Results tagged ‘ Nick Johnson ’
Some closing thoughts from Bright House Field, where the Phillies defeated the Yankees with two runs in the ninth inning off Wilkins Arias…
- Nick Johnson is well aware of what the public perception is of his injury problems, and he grinned widely when somebody brought up how – no matter how trivial this back tweak might be – the bottom scroll on the TV news is still going to say that Johnson was scratched with a stiff lower back, and someone will inevitably say, ‘Here we go again.’
“It won’t be too long,” he said. “I’m not really worried about that.”
- Joe Girardi was mentioning how under conditions on a day like today, sometimes the ball can feel a little bit slick – perhaps a hint to not put all that much stock in the pitching. This may not get much sympathy from those of you up north, but some of the Yankees were feeling the chill out in that left-field bullpen. Put it this way – at first pitch, it was 49 degrees. Phillies.com’s Todd Zolecki checked the weather for Philadelphia at the same time and it was 40 degrees. So basically we could have played this one at Citizens Bank Park, as long as they cleared the snow.
- Girardi mentioned Zach McAllister (scoreless fourth), Ivan Nova (scoreless fifth) and Boone Logan (scoreless 1 1/3 innings) under the heading of “a lot of good things.”
- Roy Halladay should wind up being a pretty good deal for the Phillies. 24 pitches, 21 strikes. Girardi said, “He doesn’t change much, that’s for sure.” The Yankees saw him five times out of 18 games against the Blue Jays in 2009 and should be doing handsprings now that the good Doc has departed the American League East.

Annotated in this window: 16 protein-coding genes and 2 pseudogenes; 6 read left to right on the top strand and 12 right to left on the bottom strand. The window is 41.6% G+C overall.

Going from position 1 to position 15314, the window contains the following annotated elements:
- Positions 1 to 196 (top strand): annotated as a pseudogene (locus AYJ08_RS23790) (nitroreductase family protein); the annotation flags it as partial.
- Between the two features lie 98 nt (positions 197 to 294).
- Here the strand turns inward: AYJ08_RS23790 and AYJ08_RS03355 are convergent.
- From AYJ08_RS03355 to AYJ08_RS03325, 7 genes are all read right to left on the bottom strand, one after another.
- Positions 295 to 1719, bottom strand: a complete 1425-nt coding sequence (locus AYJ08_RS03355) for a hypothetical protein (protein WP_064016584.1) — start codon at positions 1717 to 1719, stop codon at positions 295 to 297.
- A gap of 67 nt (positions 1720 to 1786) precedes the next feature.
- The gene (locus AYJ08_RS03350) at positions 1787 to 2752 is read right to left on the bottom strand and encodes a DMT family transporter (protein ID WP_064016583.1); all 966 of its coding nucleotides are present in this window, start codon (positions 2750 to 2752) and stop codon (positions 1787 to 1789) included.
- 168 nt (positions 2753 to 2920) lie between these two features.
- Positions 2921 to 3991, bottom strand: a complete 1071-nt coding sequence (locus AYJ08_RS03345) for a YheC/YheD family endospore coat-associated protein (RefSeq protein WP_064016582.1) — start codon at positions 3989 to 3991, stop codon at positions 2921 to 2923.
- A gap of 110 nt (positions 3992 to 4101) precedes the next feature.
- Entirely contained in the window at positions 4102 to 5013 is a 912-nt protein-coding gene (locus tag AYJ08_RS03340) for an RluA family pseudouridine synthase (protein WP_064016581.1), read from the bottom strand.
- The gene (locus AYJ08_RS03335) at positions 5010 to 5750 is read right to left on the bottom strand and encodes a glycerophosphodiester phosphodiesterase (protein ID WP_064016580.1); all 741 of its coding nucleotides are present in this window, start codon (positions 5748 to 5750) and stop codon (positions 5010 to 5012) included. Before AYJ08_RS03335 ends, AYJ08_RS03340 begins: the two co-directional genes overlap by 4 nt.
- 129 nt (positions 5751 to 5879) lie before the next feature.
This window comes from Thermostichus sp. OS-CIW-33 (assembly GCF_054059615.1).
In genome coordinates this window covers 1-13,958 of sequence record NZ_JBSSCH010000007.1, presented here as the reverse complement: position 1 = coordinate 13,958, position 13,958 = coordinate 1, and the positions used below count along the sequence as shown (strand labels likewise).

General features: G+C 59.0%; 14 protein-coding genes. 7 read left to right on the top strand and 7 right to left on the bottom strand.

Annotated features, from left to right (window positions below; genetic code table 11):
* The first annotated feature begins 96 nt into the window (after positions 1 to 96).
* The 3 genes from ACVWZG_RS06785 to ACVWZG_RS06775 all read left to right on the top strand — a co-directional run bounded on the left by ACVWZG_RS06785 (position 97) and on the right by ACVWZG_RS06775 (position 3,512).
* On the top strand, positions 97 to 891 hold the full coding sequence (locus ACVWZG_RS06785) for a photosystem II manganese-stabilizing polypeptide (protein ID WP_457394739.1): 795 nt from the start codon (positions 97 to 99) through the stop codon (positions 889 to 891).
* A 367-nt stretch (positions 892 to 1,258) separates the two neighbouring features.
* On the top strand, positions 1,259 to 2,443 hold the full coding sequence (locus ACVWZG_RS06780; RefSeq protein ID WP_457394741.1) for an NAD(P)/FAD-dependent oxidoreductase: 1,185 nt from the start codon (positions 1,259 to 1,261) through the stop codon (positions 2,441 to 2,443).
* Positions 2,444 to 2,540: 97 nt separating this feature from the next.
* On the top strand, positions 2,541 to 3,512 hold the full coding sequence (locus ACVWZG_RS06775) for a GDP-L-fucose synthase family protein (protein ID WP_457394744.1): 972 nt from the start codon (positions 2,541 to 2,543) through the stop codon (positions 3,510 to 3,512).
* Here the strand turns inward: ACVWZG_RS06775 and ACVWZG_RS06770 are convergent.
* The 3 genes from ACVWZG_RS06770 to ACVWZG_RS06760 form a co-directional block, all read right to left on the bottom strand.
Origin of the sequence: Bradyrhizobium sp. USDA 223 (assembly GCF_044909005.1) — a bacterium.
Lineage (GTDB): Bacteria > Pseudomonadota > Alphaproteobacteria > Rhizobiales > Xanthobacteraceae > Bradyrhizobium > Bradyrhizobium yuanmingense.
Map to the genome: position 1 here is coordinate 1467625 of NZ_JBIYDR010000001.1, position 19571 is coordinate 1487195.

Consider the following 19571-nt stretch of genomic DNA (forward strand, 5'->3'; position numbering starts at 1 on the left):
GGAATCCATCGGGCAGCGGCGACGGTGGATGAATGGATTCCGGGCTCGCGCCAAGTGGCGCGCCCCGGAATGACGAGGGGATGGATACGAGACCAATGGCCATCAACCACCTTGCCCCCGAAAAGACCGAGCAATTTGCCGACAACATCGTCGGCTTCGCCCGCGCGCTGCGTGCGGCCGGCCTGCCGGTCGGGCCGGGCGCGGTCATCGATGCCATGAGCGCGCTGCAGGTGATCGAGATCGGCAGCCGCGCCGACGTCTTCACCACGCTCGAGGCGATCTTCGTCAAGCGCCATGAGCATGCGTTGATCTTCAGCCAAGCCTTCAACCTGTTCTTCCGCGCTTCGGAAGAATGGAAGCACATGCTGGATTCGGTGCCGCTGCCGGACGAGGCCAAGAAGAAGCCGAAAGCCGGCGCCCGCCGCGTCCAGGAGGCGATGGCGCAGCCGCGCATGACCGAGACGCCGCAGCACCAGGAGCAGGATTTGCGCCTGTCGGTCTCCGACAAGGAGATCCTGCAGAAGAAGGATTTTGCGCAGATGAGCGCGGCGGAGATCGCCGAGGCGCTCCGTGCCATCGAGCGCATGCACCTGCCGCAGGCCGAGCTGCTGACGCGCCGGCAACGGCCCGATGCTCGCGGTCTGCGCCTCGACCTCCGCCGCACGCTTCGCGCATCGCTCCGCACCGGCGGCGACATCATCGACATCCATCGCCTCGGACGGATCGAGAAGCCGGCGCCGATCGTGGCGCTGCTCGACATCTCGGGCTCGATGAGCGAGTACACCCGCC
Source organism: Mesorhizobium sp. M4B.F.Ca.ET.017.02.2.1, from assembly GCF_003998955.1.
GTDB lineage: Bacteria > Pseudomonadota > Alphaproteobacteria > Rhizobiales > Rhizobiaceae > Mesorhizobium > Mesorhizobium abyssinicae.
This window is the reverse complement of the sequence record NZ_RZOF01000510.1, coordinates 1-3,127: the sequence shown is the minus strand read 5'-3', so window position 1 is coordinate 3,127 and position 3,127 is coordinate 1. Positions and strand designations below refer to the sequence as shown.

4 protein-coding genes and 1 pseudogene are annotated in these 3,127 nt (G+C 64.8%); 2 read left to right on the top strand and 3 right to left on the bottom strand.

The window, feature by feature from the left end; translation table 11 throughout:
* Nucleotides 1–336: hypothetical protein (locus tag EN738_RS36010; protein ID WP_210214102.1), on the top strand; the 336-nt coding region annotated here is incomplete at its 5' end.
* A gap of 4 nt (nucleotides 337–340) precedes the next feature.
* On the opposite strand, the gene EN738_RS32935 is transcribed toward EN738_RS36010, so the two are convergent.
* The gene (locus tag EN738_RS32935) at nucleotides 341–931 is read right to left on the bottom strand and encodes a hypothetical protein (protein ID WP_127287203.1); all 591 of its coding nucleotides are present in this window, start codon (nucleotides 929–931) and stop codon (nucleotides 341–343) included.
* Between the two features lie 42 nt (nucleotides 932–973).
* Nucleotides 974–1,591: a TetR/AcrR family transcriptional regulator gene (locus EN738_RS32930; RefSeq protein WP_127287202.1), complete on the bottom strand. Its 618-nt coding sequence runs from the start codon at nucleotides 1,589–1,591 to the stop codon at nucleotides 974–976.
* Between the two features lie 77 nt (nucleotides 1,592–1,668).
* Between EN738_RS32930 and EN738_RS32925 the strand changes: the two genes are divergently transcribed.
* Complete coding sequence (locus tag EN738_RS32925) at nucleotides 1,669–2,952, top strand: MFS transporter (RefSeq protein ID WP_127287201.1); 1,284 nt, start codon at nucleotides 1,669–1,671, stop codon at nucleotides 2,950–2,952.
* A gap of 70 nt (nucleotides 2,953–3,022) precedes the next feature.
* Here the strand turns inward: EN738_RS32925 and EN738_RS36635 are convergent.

- Girardi’s message for tomorrow, when Phil Hughes and Joba Chamberlain will both pitch against the Rays: “No one’s going to be our fifth starter the first time through the rotation. It doesn’t happen that way. They’re going to be competitive, there’s no doubt about it. We’ll watch them closely, but all these guys need to get their arm strength back. Just try not to overthrow tomorrow. Try to stay within yourself.”
I know everyone giggles when they hear about the Yankees’ strict spending budget, but so far, Brian Cashman really is acting like he intends to keep the payroll under $200 million in 2010.
Take the Johnny Damon situation, for example. As Tyler Kepner details today in an analysis piece for the New York Times, Damon had offered to return for two years and $20 million, but only after the Yankees offered two years and $14 million. By that point, the Yankees had already come near the finish line on a $5.5 million deal with Nick Johnson and it was too late to turn back.
A Yankees official told the Times that Damon’s agent, Scott Boras, wanted a two-year, $26 million deal when he spoke with Cashman on Wednesday, but Boras disputed that in an interview.
So the Yankees have subtracted Johnny Damon and Hideki Matsui from the World Series roster and replaced them with Curtis Granderson and Nick Johnson. They’re a little younger and certainly a little less expensive. But do you feel like the Yankees are better today?